Risk & Compliance

Staggered Boards Affect Audit Committee Quality

A new study finds audit committees at companies that hold staggered board elections are not responsive to low shareholder approval.
Matthew HellerJune 8, 2016

Audit committees at companies with a staggered board structure are not responsive to low shareholder approval, making them less effective than their counterparts at firms that do not stagger board elections, according to a new study.

In staggered (or classified) votes, only a third of board seats are typically up for election each year, with members being elected for three-year terms. The practice has become less popular in recent years amid criticism that it encourages management entrenchment to the detriment of shareholders’ interests.

A paper published in the journal Auditing may add fuel to the critics’ fire, finding that the adverse effects of a staggered board may extend to the board audit committee.

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While non-staggered committees, the study says, respond to shareholder disapproval by improving the composition of committees, increasing the frequency of meetings, and enhancing the quality of financial reporting, staggered panels do not.

“Our results extend … evidence that staggered boards are less likely to react to low shareholder votes,” the paper’s authors, Ronen Gal-Or and Udi Hoitash of Northeastern University and Rani Hoitash of Bentley University, said in a news release. “This extension matters because the key difference between staggered and non-staggered boards is the ability of shareholders to promptly hold directors accountable through voting.”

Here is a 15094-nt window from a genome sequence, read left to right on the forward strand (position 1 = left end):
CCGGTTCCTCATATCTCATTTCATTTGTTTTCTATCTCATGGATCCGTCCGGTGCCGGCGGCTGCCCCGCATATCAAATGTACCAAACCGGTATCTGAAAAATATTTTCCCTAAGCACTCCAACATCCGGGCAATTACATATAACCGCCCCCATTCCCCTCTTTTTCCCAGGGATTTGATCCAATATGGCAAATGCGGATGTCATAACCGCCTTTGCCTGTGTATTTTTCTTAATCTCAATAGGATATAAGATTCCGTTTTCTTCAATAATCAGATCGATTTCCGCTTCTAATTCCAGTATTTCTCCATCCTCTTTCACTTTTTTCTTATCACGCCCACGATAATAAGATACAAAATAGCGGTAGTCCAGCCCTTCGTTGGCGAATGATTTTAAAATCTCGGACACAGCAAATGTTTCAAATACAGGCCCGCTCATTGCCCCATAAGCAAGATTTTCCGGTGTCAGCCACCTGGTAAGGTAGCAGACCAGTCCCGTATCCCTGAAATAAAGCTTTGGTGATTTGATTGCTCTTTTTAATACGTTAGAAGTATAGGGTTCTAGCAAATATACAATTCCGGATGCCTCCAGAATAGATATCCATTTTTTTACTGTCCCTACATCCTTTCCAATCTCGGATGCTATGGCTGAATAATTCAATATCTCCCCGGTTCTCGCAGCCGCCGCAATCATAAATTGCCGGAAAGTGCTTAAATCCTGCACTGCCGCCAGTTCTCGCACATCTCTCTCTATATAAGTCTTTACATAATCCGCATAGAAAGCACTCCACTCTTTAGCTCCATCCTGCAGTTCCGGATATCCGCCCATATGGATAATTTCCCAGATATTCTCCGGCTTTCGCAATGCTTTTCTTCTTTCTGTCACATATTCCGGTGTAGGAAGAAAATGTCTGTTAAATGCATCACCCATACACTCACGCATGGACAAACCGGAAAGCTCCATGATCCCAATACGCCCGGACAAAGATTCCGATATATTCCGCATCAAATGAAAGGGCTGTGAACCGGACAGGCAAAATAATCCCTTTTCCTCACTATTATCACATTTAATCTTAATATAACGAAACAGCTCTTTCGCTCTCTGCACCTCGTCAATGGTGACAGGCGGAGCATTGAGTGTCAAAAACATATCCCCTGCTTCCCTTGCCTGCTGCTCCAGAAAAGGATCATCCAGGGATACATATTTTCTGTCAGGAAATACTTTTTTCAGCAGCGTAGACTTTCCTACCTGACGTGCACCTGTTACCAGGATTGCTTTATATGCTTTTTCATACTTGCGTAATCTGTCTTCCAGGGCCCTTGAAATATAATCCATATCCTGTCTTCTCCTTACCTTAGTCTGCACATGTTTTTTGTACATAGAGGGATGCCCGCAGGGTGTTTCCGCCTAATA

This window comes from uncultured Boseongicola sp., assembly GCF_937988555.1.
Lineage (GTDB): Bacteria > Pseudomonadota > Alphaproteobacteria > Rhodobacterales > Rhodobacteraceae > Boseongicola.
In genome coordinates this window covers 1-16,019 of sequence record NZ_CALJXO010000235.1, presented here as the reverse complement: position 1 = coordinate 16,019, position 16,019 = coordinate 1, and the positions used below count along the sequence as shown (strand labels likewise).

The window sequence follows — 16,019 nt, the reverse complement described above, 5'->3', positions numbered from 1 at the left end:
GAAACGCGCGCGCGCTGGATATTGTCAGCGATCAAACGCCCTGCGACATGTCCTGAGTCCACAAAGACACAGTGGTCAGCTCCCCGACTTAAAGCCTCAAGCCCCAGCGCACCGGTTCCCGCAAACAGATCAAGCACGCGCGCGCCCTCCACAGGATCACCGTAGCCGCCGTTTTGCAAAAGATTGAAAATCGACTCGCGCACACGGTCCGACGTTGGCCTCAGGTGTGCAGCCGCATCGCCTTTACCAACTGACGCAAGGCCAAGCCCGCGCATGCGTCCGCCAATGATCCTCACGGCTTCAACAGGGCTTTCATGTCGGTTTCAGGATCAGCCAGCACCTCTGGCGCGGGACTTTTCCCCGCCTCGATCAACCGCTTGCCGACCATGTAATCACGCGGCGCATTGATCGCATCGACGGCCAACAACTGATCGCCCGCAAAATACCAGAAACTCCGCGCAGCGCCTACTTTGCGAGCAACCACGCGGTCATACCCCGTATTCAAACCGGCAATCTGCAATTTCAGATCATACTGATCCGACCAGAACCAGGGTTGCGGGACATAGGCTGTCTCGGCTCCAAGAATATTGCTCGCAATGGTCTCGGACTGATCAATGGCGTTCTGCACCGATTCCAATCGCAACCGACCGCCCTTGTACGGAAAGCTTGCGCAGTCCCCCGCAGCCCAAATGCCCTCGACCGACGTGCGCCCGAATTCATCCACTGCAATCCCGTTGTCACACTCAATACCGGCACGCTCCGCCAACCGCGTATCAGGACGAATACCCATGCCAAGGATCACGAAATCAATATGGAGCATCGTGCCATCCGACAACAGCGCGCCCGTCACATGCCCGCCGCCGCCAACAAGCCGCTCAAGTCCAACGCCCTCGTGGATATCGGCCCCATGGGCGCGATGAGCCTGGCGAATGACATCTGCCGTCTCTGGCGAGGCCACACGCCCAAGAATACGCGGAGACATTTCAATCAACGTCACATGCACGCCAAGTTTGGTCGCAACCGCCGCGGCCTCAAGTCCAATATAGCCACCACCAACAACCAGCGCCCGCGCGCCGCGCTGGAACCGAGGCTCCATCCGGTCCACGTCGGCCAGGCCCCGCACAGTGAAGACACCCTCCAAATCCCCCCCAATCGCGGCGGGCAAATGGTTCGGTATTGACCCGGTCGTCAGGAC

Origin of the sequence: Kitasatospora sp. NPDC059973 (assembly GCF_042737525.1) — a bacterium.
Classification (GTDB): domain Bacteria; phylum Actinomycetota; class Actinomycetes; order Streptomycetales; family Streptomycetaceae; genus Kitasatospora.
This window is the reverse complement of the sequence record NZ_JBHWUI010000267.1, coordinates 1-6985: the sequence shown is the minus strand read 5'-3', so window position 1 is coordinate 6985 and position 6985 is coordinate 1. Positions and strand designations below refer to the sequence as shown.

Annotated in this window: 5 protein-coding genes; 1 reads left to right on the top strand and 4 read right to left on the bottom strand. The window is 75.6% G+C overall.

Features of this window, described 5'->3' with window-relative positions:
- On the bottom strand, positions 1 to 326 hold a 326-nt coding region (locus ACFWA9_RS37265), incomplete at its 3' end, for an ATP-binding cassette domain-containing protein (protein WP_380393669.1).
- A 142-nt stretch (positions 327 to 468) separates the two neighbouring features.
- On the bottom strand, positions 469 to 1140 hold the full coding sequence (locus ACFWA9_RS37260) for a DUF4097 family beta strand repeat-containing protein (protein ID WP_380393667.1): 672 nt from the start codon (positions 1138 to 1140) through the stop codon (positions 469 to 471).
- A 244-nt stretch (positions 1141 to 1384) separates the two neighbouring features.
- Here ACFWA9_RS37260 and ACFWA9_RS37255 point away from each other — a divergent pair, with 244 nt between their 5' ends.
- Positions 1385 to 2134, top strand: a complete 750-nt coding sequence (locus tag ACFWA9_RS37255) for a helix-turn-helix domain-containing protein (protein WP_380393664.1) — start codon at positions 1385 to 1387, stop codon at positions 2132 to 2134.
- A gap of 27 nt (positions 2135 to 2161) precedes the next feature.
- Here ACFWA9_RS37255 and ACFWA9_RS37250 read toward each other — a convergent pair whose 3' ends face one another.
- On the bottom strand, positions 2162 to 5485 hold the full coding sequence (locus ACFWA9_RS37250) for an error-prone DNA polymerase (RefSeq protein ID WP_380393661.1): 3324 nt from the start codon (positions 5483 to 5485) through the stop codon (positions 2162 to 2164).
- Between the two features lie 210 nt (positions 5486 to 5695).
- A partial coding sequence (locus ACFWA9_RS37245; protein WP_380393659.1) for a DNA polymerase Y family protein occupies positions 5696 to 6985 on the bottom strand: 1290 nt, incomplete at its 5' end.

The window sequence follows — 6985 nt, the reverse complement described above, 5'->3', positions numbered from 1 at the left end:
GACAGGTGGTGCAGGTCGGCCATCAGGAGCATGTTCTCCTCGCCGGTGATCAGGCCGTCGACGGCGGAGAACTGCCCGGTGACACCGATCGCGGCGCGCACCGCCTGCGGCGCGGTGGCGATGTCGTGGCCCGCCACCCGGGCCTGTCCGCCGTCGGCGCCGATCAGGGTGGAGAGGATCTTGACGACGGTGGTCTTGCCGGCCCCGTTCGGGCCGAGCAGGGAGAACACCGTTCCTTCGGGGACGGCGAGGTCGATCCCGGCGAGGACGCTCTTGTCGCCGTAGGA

The Sarbanes-Oxley Act of 2002 and other legislation have increased the watchdog responsibilities of audit committees. To assess the effectiveness of these committees, the study’s researchers analyzed more than 18,000 board elections over a seven-year period and other data on director characteristics and committee memberships.

The results showed, among other things, that low shareholder approval is associated with an average increase in audit-committee meetings from 8.35 a year to 12.05. “Staggered directors that have lower incentive to appease shareholders will be less likely to increase meetings,” the study said.

In addition, low approval of boards at non-staggered companies was found to lead in the two years post-election to a significant drop in non-cash accounting items that typically entail some element of guesswork and are often associated with earnings manipulation.

Non-staggered audit committees may “respond to low votes by working with management to increase the accuracy of the financial reports,” the paper suggests.